Editorial: PA ballot question doesn’t solve property tax problem



Becky Cunningham casts her ballot at Good Shepherd Catholic Church in State College, Pa., April 26, 2016. (Nabil K. Mark/Centre Daily Times/TNS)

By The Pitt News Editorial Board

If you voted Tuesday in Pennsylvania’s election, you were presented with an interesting ballot question — should the state legislature allow local taxing authorities to exempt 100 percent of any family’s primary residence value when collecting taxes?

Pennsylvania voted yes by a margin of 54 to 46 percent, effectively taking the first step toward significant property tax reform. This would allow the legislature to write a law eliminating property taxes. But while eliminating the property tax could aid individual families in the short-term, the ballot question has the potential to seriously harm the long-term stability of the Commonwealth.

Public schools in Pennsylvania — a state known as the “Wild West” of property tax laws —  are among the most contentiously funded in the nation, which creates real problems. In fact, the Pennsylvania Supreme Court recently reinstated a controversial case that claims Pennsylvania’s system for funding public schools violates both the state constitution’s equal protection provision and its guarantee of a “thorough and efficient system” of education.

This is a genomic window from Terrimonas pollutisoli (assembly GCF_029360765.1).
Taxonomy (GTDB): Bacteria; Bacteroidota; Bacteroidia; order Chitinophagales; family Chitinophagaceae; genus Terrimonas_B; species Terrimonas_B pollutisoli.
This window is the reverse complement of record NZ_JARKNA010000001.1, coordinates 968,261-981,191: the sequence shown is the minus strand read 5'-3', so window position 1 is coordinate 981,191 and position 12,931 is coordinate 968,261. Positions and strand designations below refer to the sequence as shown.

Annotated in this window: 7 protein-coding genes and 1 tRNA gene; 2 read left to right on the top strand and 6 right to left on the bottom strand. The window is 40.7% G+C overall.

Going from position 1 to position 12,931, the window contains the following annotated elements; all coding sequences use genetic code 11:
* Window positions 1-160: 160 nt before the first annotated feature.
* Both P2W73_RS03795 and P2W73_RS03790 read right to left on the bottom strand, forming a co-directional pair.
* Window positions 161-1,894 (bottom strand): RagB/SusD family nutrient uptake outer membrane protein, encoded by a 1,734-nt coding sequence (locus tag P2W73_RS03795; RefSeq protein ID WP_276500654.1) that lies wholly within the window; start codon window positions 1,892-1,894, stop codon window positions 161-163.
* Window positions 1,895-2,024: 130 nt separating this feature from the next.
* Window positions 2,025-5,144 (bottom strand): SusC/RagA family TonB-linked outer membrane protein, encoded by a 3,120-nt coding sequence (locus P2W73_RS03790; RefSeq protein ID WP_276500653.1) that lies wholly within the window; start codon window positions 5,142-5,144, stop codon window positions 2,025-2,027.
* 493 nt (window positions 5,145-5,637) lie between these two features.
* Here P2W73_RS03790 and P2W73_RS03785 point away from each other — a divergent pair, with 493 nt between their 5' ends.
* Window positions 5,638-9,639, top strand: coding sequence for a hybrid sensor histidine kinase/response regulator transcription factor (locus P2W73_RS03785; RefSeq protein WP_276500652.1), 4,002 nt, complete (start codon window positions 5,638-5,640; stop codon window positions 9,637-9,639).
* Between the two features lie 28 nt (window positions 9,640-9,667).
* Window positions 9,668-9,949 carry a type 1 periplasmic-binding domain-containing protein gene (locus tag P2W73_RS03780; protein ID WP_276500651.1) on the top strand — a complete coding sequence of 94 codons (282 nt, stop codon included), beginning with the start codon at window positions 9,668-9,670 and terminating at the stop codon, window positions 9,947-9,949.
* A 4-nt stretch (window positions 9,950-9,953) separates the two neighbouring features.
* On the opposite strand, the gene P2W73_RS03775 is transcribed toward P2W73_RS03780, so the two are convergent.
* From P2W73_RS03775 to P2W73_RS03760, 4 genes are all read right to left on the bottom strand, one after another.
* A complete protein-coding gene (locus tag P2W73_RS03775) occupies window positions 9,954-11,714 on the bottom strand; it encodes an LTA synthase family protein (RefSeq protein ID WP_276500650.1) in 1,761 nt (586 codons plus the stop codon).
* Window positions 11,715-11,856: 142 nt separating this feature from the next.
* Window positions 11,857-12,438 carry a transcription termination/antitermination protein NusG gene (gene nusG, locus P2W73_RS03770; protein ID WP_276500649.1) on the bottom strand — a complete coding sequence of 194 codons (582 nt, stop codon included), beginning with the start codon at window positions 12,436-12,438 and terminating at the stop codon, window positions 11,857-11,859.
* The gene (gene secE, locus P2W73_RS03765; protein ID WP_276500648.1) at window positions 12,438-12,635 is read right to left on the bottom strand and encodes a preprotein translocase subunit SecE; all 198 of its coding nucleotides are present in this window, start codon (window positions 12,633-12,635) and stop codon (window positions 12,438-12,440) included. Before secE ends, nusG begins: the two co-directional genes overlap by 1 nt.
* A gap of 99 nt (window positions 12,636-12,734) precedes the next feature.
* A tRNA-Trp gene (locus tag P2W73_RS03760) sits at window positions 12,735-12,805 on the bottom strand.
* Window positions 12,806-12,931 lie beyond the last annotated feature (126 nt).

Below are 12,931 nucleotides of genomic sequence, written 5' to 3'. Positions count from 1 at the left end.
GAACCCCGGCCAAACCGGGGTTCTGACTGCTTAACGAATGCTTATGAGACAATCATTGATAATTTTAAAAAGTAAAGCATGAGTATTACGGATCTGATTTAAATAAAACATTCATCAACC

At the root of the public school funding issue in Pennsylvania is the property tax. According to The Notebook, a Philadelphia-based independent news source, the effective tax rate across Pennsylvania varies greatly by county with no discernible pattern and results in massive school funding disparities. To make matters worse, the average effective tax rate in Pennsylvania is one of the highest in the nation.

This means some counties have superb schools, while others have seriously underfunded ones — and in Pennsylvania this has little correlation to the type of neighborhood the school is in. Schools in socio-economically similar counties are vastly different — the Inquirer reported the city of Reading spent roughly $6,500 per pupil during the 2015-16 school year, compared to Lower Merion Township’s $17,000 per pupil. Reading and Lower Merion both have property tax rates in the top 20 percent across the state.

It’s clear Pennsylvania should be reforming its property tax laws — but the confusingly worded question on Tuesday’s ballot does not reform anything. All it does is give the Pennsylvania legislature incredible power to remove the single greatest source of education funding in the state.

And in light of the recently reinstated Supreme Court of Pennsylvania lawsuit, it’s clear we cannot trust the legislature to provide a fair and equal education funding system — even if property taxes are available to be spent.

Instead of granting broad power to the state legislature like we did Tuesday, we should be demanding detailed tax reform from the bottom up that ensures all Pennsylvania children receive equal education, regardless of the county their parents own property in.

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